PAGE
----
Selection bias is a common problem that can occur when analyzing data that is not fully representative of the information intended to be studied. This can lead to inaccurate conclusions and decisions that are not based on the full picture. A classic example of selection bias is the story of the statistician Abraham Wald and the missing US Air Force planes.
the full story
Some people think hospitals are the most dangerous places on earth, more people die inside them than anywhere else. When people say things like that, they are technically right and may get fooled by what’s known as selection bias.
A selection bias occurs when we look at information that it is not fully representative of the data intended to be studied. As a result of the biased sample, we then draw a false conclusion.
abraham wald’s story
One story that explains the bias perhaps better than any other is that of Abraham Wald. Wald was a brilliant mathematician, who, after the Nazis persecuted him and his family as Jews in Austria, fled to the United States in 1938.
During World War II, Wald was invited to become a member of the Statistical Research Group, an elite think tank to aid the American war effort against Nazi Germany. One day the US Air Force came to Wald and his colleagues with a problem. Many of their planes got shot down due to a lack of armor.
The officers presented Wald with data for all the aircrafts that made it back from their mission. The planes had lots of holes on the body and wings but less below the engines. The officers then asked the mathematicians to compute the optimal protection by concentrating the armor where the planes were getting hit the most.
the missing planes
After studying the problem, Wald suggested something unexpected. The armor, he said, doesn’t go where the bullet holes are. It goes where the bullet holes aren’t.
The officers didn’t understand, because they were looking at a biased sample. Wald wasn’t. He realized that to get representative data to analyze, he needed to include the missing holes, the missing planes, the missing information.
The reason planes were coming back with fewer hits to the engine is that planes that got hit in the engine weren’t coming back, he explained. But selection bias isn’t just the result of missing information.
The simpson paradox is a phenomenon in which a trend appears in groups of data but then when the groups are combined, disappears. It shows the importance of really understanding the data we select for analysis.
the real example
One famous example came from students applying to the University of California, Berkeley in 1973. The data showed that males applying were more likely to be accepted than females. People thought that the institution was discriminating against women.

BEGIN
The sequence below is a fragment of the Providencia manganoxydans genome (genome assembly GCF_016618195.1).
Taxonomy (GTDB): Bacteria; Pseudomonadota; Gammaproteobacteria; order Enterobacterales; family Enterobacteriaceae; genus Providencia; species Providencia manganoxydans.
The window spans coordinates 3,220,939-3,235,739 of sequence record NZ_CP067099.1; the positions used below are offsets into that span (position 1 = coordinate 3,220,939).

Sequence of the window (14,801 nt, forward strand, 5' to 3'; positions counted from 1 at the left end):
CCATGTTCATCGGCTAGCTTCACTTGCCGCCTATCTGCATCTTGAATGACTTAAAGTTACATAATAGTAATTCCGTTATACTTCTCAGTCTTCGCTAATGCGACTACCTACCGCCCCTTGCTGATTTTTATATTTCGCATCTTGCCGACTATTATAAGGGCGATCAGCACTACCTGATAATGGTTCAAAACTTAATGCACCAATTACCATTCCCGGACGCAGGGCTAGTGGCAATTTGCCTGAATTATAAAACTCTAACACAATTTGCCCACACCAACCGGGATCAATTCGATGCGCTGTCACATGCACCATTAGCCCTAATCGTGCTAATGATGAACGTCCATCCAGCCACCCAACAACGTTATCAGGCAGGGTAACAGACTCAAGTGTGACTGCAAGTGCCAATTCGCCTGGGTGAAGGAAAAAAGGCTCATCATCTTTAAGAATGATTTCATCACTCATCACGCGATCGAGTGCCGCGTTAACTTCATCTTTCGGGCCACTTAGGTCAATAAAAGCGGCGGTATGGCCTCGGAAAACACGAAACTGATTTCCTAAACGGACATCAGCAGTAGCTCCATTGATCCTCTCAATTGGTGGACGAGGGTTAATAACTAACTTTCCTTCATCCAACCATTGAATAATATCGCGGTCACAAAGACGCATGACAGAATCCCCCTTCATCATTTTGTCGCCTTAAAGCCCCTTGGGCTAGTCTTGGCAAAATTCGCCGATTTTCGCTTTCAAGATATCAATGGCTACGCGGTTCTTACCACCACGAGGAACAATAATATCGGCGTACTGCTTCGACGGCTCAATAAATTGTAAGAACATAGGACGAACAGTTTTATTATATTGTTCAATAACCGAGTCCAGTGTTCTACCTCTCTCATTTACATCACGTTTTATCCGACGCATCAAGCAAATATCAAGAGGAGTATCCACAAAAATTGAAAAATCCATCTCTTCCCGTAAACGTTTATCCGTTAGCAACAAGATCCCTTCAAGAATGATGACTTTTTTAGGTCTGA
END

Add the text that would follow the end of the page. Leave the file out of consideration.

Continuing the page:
When researchers dug deeper into the data they found out that men had applied to less competitive departments with higher rates of admission. Women chose more competitive departments with fewer available spots. After correcting for this detail the data showed a significant bias in favor of women – not men.
Planes that were shot in the engines were not analyzed. Women in Berkley weren’t discriminated against, but instead picked more competitive classes. People that die in hospitals are often already sick when they are admitted.
what do you think?
What are your thoughts? Is selection bias corrupting your decision making? And if it’s fooling you, how about the people behind the “research” you see being published in popular media? Did they really make sure they selected an unbiased fully representative sample? Share your thoughts in the comments below! And if you still don’t quite understand it, here is a simple challenge to experience it first hand!
Go out of your house, knock at the doors of your next 10 neighbors, and ask those who open if they are afraid of strangers. After you are done, report your findings in the comments below and explain to us: what can your research tell us about your community? Anything?
- Selection bias – Wikipedia.org
- Abraham Wald – Wikipedia.org
- Hall, M. J., Levant, S., & DeFrances, C. J. (2017, May 24). Trends in inpatient hospital deaths: National Hospital Discharge Survey, 2000–2010. Centers for Disease Control and Prevention. Retrieved August 20, 2022, from https://www.cdc.gov/nchs/products/databriefs/db118.htm
- Read about Simpson’s paradox
- Read this article about the different possible types of selection bias
- Read about why a Hospital is the most dangerous place on earth.
- Read this article on how to avoid selection bias in geriatric research.
In the following activity students will learn about participant recruitment and selection bias.
- Split the class into groups of 4 or 5 students.
- Tell the groups they have to come up with a way of studying the different symptoms of ADHD. What would they do to recruit participants for their studies? While doing this, remind the students that the prevalence of ADHD in the population is from 2% to 4%, and so simply asking people in the street is probably not a good idea.
- Show the class the video of Sprouts on Selection Bias.
- Share with the class the fact that in 2007 only 12% of people with ADHD in the US had a diagnosis. Also share the fact that most health studies recruit participants directly in clinics or hospitals that already have a diagnosis.
- Ask the class if this selection method creates a bias in the study of the symptoms of ADHD.
- Ask the class how they would do to recruit participants in order to avoid this bias, and if they would change their initial answer.
- Script: Jonas Koblin
- Co-Author: Ludovico Saint Amour Di Chanaz
- Artist: Pascal Gaggelli
- Voice: Matt Abbott
- Coloring: Nalin
- Editing: Peera Lertsukittipongsa
- Production: Selina Bador
- Sound Design: Miguel Ojeda